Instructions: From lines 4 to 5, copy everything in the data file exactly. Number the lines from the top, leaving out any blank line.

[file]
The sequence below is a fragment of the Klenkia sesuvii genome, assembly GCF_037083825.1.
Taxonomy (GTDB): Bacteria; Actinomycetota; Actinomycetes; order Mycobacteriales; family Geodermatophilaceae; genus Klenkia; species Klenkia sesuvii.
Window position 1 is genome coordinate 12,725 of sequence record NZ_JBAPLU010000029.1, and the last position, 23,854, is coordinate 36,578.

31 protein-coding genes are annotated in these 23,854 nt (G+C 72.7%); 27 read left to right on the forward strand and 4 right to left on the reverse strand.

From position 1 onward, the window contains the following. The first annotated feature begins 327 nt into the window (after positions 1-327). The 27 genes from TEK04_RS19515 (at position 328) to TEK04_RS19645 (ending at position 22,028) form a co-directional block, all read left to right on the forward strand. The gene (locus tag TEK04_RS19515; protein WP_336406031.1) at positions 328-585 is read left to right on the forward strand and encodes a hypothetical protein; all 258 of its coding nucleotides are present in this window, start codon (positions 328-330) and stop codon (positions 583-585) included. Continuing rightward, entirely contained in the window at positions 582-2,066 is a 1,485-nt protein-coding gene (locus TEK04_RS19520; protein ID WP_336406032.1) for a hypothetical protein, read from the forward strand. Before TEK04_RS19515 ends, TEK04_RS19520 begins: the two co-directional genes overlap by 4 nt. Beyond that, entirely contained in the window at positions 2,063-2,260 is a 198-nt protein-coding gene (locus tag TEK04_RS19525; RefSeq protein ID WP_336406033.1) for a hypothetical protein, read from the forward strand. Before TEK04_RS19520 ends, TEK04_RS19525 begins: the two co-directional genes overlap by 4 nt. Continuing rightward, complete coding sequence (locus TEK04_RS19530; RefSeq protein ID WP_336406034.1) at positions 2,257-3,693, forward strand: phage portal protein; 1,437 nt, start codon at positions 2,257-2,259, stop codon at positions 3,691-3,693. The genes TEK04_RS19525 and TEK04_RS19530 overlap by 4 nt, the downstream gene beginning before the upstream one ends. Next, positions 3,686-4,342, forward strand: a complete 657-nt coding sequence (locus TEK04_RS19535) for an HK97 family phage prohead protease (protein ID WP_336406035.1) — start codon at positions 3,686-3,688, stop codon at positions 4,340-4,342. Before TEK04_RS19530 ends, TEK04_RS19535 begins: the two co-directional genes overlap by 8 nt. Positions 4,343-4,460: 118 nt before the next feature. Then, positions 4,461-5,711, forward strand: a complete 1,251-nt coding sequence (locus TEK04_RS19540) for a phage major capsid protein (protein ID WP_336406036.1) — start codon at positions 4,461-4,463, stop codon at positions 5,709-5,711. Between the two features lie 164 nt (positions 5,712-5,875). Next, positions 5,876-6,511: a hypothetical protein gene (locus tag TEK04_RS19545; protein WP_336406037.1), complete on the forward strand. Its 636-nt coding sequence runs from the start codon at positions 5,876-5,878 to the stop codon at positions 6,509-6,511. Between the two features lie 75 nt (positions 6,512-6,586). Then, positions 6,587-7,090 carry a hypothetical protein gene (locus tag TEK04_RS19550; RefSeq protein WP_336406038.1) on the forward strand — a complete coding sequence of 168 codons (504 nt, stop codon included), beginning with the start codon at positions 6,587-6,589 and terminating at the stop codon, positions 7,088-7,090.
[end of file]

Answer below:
31 protein-coding genes are annotated in these 23,854 nt (G+C 72.7%); 27 read left to right on the forward strand and 4 right to left on the reverse strand.

From position 1 onward, the window contains the following. The first annotated feature begins 327 nt into the window (after positions 1-327). The 27 genes from TEK04_RS19515 (at position 328) to TEK04_RS19645 (ending at position 22,028) form a co-directional block, all read left to right on the forward strand. The gene (locus tag TEK04_RS19515; protein WP_336406031.1) at positions 328-585 is read left to right on the forward strand and encodes a hypothetical protein; all 258 of its coding nucleotides are present in this window, start codon (positions 328-330) and stop codon (positions 583-585) included. Continuing rightward, entirely contained in the window at positions 582-2,066 is a 1,485-nt protein-coding gene (locus TEK04_RS19520; protein ID WP_336406032.1) for a hypothetical protein, read from the forward strand. Before TEK04_RS19515 ends, TEK04_RS19520 begins: the two co-directional genes overlap by 4 nt. Beyond that, entirely contained in the window at positions 2,063-2,260 is a 198-nt protein-coding gene (locus tag TEK04_RS19525; RefSeq protein ID WP_336406033.1) for a hypothetical protein, read from the forward strand. Before TEK04_RS19520 ends, TEK04_RS19525 begins: the two co-directional genes overlap by 4 nt. Continuing rightward, complete coding sequence (locus TEK04_RS19530; RefSeq protein ID WP_336406034.1) at positions 2,257-3,693, forward strand: phage portal protein; 1,437 nt, start codon at positions 2,257-2,259, stop codon at positions 3,691-3,693. The genes TEK04_RS19525 and TEK04_RS19530 overlap by 4 nt, the downstream gene beginning before the upstream one ends. Next, positions 3,686-4,342, forward strand: a complete 657-nt coding sequence (locus TEK04_RS19535) for an HK97 family phage prohead protease (protein ID WP_336406035.1) — start codon at positions 3,686-3,688, stop codon at positions 4,340-4,342. Before TEK04_RS19530 ends, TEK04_RS19535 begins: the two co-directional genes overlap by 8 nt. Positions 4,343-4,460: 118 nt before the next feature. Then, positions 4,461-5,711, forward strand: a complete 1,251-nt coding sequence (locus TEK04_RS19540) for a phage major capsid protein (protein ID WP_336406036.1) — start codon at positions 4,461-4,463, stop codon at positions 5,709-5,711. Between the two features lie 164 nt (positions 5,712-5,875). Next, positions 5,876-6,511: a hypothetical protein gene (locus tag TEK04_RS19545; protein WP_336406037.1), complete on the forward strand. Its 636-nt coding sequence runs from the start codon at positions 5,876-5,878 to the stop codon at positions 6,509-6,511. Between the two features lie 75 nt (positions 6,512-6,586). Then, positions 6,587-7,090 carry a hypothetical protein gene (locus tag TEK04_RS19550; RefSeq protein WP_336406038.1) on the forward strand — a complete coding sequence of 168 codons (504 nt, stop codon included), beginning with the start codon at positions 6,587-6,589 and terminating at the stop codon, positions 7,088-7,090.